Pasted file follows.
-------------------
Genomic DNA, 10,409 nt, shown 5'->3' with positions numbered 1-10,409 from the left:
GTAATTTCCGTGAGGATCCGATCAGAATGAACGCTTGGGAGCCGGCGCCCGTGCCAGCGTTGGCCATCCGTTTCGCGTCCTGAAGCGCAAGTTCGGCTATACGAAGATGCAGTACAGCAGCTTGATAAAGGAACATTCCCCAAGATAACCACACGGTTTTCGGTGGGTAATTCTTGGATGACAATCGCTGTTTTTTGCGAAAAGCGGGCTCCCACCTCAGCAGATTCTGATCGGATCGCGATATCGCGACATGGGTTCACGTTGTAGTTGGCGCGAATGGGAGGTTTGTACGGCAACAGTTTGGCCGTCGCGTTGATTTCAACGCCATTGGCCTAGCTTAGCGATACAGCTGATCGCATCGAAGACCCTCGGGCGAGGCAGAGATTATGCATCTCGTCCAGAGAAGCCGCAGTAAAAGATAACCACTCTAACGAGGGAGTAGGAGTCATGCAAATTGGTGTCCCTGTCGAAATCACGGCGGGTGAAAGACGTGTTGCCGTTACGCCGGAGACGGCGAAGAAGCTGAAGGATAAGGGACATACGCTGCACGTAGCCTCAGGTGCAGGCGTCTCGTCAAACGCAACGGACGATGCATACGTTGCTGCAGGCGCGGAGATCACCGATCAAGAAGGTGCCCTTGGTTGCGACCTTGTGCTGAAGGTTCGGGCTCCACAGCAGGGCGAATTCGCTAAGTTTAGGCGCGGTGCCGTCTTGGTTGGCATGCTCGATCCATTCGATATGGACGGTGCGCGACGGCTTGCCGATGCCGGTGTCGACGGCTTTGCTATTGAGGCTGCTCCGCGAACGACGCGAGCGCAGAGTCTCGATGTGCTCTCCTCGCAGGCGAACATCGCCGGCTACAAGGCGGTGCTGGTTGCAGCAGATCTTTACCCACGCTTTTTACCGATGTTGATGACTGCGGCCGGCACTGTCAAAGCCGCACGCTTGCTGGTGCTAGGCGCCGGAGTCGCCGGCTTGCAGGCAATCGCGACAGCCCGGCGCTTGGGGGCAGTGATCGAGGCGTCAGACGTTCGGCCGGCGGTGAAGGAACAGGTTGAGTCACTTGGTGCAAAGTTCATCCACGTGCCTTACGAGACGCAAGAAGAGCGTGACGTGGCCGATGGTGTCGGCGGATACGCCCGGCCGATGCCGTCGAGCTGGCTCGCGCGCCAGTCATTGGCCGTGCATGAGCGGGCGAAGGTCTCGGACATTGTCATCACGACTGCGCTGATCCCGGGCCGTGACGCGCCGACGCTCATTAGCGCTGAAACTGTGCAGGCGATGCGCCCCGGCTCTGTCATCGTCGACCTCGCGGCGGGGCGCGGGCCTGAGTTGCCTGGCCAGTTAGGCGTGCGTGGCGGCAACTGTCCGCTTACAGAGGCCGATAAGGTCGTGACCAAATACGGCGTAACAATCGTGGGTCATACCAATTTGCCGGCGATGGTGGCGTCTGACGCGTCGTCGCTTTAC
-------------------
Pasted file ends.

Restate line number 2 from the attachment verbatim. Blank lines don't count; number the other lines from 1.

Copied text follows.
GTAATTTCCGTGAGGATCCGATCAGAATGAACGCTTGGGAGCCGGCGCCCGTGCCAGCGTTGGCCATCCGTTTCGCGTCCTGAAGCGCAAGTTCGGCTATACGAAGATGCAGTACAGCAGCTTGATAAAGGAACATTCCCCAAGATAACCACACGGTTTTCGGTGGGTAATTCTTGGATGACAATCGCTGTTTTTTGCGAAAAGCGGGCTCCCACCTCAGCAGATTCTGATCGGATCGCGATATCGCGACATGGGTTCACGTTGTAGTTGGCGCGAATGGGAGGTTTGTACGGCAACAGTTTGGCCGTCGCGTTGATTTCAACGCCATTGGCCTAGCTTAGCGATACAGCTGATCGCATCGAAGACCCTCGGGCGAGGCAGAGATTATGCATCTCGTCCAGAGAAGCCGCAGTAAAAGATAACCACTCTAACGAGGGAGTAGGAGTCATGCAAATTGGTGTCCCTGTCGAAATCACGGCGGGTGAAAGACGTGTTGCCGTTACGCCGGAGACGGCGAAGAAGCTGAAGGATAAGGGACATACGCTGCACGTAGCCTCAGGTGCAGGCGTCTCGTCAAACGCAACGGACGATGCATACGTTGCTGCAGGCGCGGAGATCACCGATCAAGAAGGTGCCCTTGGTTGCGACCTTGTGCTGAAGGTTCGGGCTCCACAGCAGGGCGAATTCGCTAAGTTTAGGCGCGGTGCCGTCTTGGTTGGCATGCTCGATCCATTCGATATGGACGGTGCGCGACGGCTTGCCGATGCCGGTGTCGACGGCTTTGCTATTGAGGCTGCTCCGCGAACGACGCGAGCGCAGAGTCTCGATGTGCTCTCCTCGCAGGCGAACATCGCCGGCTACAAGGCGGTGCTGGTTGCAGCAGATCTTTACCCACGCTTTTTACCGATGTTGATGACTGCGGCCGGCACTGTCAAAGCCGCACGCTTGCTGGTGCTAGGCGCCGGAGTCGCCGGCTTGCAGGCAATCGCGACAGCCCGGCGCTTGGGGGCAGTGATCGAGGCGTCAGACGTTCGGCCGGCGGTGAAGGAACAGGTTGAGTCACTTGGTGCAAAGTTCATCCACGTGCCTTACGAGACGCAAGAAGAGCGTGACGTGGCCGATGGTGTCGGCGGATACGCCCGGCCGATGCCGTCGAGCTGGCTCGCGCGCCAGTCATTGGCCGTGCATGAGCGGGCGAAGGTCTCGGACATTGTCATCACGACTGCGCTGATCCCGGGCCGTGACGCGCCGACGCTCATTAGCGCTGAAACTGTGCAGGCGATGCGCCCCGGCTCTGTCATCGTCGACCTCGCGGCGGGGCGCGGGCCTGAGTTGCCTGGCCAGTTAGGCGTGCGTGGCGGCAACTGTCCGCTTACAGAGGCCGATAAGGTCGTGACCAAATACGGCGTAACAATCGTGGGTCATACCAATTTGCCGGCGATGGTGGCGTCTGACGCGTCGTCGCTTTAC